At this point, the signs of greatness were already evident in De La Hoya. Even at a relatively tender age. The whole of America had seemingly warmed to the young skinny kid with a bright smile and the movie star good looks.
Continuing his career and sensing more accolades, Oscar would immediately give up the IBF version of his title. He would instead make two defenses of his WBO Title in 1995. One an awesome second-round knockout of Jesse James Leija at Madison Square Garden.
A routine stoppage of Darryl Tyson in a February 1996 non-title contest brought about a further weight class jump. Going face-to-face with his childhood idol was on the cards. De La Hoya would battle WBC light-welterweight champion and all-around Mexican legend Julio Cesar Chavez at Caesars Palace in April that year.
Chavez was a Mexican national hero, with only one loss in 98 bouts. Not to mention five world titles behind him and bags of guile with experience in abundance.
The 34-year-old superstar was being touted as the toughest test of De La Hoya’s career to date.
De La Hoya came into the ring with a Mexican flag on his shorts. But due to his 1992 Olympic Gold Medal for the USA, the Mexicans were all for Chavez. Some even took it upon themselves to boo the now American idol.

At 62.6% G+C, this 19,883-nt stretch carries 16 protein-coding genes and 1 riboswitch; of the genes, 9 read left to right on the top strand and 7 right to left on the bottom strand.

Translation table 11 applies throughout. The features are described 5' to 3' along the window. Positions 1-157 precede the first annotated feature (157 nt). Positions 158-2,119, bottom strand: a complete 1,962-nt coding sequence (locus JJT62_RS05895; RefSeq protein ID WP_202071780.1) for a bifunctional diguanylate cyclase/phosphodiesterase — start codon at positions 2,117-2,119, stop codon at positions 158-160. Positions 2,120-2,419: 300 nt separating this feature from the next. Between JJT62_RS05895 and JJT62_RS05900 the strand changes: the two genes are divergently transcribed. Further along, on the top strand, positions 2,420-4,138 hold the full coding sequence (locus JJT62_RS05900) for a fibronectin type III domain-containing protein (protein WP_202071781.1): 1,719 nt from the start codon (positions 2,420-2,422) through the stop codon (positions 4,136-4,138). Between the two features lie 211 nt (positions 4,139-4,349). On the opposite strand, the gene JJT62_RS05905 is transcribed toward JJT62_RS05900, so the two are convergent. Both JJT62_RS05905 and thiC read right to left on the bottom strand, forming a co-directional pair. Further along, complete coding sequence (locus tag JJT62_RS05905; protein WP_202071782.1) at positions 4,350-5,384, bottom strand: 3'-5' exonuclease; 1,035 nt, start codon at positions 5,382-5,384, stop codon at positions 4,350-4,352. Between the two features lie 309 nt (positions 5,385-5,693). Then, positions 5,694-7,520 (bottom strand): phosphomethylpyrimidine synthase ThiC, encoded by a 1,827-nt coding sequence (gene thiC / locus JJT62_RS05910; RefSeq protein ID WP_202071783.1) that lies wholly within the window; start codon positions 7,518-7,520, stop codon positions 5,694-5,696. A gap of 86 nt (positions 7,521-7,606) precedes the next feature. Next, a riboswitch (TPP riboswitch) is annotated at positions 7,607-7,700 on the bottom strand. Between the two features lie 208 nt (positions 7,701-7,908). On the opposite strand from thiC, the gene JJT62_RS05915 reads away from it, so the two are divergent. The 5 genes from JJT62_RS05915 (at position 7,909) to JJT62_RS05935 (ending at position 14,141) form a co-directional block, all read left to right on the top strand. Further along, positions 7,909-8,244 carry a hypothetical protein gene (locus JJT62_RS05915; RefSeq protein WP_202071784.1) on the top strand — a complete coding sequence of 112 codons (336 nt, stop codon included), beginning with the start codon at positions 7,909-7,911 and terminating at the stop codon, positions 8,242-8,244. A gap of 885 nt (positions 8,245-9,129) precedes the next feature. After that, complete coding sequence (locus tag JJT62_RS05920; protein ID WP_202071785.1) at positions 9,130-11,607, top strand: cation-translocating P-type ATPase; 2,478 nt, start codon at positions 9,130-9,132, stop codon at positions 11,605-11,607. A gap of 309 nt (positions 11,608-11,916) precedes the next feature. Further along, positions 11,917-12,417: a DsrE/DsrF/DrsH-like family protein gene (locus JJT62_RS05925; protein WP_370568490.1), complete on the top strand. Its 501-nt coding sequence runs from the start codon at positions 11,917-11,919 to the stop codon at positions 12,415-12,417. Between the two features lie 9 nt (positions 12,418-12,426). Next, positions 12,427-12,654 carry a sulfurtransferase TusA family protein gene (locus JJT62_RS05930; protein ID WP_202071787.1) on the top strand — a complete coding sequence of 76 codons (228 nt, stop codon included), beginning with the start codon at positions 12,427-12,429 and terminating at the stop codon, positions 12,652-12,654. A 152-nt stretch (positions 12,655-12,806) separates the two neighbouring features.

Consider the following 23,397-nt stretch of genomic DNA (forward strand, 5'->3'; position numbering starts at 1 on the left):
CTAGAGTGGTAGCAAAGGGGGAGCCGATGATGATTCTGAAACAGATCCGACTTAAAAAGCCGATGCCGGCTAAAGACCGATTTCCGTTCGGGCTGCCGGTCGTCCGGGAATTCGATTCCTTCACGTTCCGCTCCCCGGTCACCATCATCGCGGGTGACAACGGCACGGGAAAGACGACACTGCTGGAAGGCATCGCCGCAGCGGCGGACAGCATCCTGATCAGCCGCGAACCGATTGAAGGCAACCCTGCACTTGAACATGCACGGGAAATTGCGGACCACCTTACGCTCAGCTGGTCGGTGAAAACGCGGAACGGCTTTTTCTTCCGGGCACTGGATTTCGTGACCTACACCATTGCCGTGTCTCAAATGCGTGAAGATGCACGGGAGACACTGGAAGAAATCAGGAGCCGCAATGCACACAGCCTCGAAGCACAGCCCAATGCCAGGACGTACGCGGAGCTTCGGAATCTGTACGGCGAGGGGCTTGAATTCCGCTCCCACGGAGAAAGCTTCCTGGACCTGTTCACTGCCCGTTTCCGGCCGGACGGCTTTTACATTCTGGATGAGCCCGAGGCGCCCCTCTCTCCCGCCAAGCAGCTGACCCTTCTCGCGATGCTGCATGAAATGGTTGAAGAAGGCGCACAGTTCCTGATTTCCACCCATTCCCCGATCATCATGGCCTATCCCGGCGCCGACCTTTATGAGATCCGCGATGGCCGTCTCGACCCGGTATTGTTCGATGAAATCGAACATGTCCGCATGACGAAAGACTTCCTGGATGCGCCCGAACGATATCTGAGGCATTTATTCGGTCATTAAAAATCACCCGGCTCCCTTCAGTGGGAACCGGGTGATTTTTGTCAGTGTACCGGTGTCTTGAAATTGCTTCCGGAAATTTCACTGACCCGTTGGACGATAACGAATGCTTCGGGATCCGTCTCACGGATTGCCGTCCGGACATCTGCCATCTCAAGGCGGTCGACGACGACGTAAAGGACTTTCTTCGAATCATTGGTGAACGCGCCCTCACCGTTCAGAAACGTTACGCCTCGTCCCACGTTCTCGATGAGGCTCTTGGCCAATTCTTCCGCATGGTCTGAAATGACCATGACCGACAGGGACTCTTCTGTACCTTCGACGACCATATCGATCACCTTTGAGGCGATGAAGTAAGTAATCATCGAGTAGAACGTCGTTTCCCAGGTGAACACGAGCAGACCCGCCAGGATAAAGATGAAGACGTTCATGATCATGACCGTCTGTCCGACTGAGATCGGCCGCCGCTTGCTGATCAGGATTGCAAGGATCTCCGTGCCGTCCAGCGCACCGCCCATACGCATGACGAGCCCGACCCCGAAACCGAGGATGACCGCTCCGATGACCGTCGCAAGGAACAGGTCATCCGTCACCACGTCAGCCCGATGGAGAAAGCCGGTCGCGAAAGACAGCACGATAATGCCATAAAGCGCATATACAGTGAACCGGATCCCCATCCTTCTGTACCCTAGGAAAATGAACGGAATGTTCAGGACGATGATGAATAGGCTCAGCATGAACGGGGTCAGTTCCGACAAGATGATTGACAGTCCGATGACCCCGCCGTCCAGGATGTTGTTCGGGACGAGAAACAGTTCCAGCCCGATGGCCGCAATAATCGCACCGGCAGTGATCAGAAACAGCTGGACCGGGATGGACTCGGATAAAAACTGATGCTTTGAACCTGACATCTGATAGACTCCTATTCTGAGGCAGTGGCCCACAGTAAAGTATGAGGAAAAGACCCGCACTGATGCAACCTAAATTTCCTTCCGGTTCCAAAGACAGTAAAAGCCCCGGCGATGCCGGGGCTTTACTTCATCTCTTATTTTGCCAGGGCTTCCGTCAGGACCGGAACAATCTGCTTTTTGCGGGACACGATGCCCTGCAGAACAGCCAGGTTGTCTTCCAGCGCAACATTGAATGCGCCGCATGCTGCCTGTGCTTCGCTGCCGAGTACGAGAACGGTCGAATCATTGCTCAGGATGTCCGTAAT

Many people believe the fight should never have taken place in the first place stemming from Oscar’s own double nationality connections. But it did, and De La Hoya came out on top in a pulverizing four-round performance. Proving beyond doubt he was at the peak of his powers. Chavez, in contrast, was maybe at the end of his.
Oscar had too much speed and power for the one time ‘unbeatable’ Chavez. And after the doctor took a look at his blood-stained face, referee Joe Cortez waved the fight off to crown Oscar the winner. In the process adding the WBC title at 140lbs to his growing belt collection.
Miguel Angel Gonzalez was the next challenger to De La Hoya’s crown. As it happened another Mexican. Gonzalez was unbeaten in 41 contests and a former WBC lightweight title-holder.
Every weight Oscar moved up seemed to just make him bigger and stronger. The extra five pounds almost added an extra layer of muscle to De La Hoya which must have un-nerved his opponents.
Gonzalez proved a real tough customer though. He Oscar the distance for only the second time in his career. Even though the judges handed De La Hoya an easy points victory and his 23rd career win.
Oscar was taking on all comers by now, moving up the weights again to face one of the best pound for pound fighters in the world in 1997 – Pernell Whitaker.